> </message>
> <message>
> Subject: Re: message quoting
> On Saturday, 16 November 2013 at 23:36, List Poster
> <iaskquestions at gmail.com> wrote:
> > What is the best way to answer a question on an e-mail list?
> Bottom post. Put your answer below the original text of the message to
> which you are replying.
> </message>
> <message>
> Subject Re: message quoting
> On Saturday, November 16, 2013 at 5:55 PM, First Responder
> >answerman at plstmstern.net> wrote:
> > On Saturday, 16 November 2013 at 23:36, List Poster
> <iaskquestions at gmail.com> wrote:
> > > What is the best way to answer a question on an e-mail list?
> >
> > Bottom post. Put your answer below the original text of the message
> > to which you are replying.
> _1.
> </message>
> In summary, make your subject line reflect the content of the message.
> Usually, replying is enough, but if the message strays too far from the
> topic of conversation, make the subject line reflect this. Refer back to
> the subject of this message for an example.  Keep quoting to an absolute
> minimum, and if quoting, rather than top or bottom posting, answer the
> quoted question inline, and only quote the usually very small parts of
> the message that are relevant to the answers. However, the best possible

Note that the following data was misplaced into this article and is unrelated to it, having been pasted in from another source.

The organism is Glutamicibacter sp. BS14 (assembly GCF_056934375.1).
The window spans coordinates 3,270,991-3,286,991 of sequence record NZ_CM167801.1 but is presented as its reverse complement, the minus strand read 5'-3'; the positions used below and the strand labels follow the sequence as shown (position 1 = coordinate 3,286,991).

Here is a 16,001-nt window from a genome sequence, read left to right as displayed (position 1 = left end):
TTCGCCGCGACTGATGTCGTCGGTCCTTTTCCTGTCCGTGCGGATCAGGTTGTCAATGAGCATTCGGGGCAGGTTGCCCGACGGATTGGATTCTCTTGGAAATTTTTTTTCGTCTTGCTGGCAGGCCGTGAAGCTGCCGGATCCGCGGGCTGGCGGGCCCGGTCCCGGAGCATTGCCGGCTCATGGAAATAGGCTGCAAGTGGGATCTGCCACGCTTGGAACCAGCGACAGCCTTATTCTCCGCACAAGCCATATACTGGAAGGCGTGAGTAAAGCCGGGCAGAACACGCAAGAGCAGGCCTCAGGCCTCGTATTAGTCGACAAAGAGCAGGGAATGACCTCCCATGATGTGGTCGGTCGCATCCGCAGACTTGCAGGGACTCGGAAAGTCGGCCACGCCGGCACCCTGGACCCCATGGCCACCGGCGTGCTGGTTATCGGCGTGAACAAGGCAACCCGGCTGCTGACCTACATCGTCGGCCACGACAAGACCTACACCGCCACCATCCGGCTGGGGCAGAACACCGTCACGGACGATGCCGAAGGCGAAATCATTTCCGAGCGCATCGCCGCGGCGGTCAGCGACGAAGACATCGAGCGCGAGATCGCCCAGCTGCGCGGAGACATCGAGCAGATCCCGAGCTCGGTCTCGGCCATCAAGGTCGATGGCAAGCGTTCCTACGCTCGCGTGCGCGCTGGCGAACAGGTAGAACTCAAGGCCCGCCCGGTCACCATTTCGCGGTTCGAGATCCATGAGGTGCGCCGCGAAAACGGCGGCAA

> posting style is to write the post in such a way where no quoting is
> necessary. Make the answer to the question stand on its own, clearly and
> concisely providing an answer that new readers will find useful, either
> paraphrasing the question within the answer, or making every effort to
> make it possible to very easily deduce the question from the answer. One
> more thing: if you find that you must quote, edit that very long
> attribution line. When lots of dates and times from different time zones
> come together, it only serves to confuse readers. It is probably
> sufficient to edit the attribution so that it looks like "Person wrote""
> "According to Postman Pete," or similar short, catchy if desired,
> attribution line. Hope this helps.
> ~Kyle
> http://kyle.tk/
> --
> "Kyle? ... She calls her cake, Kyle?"
> Out of This World, season 2 episode 21 - "The Amazing Evie"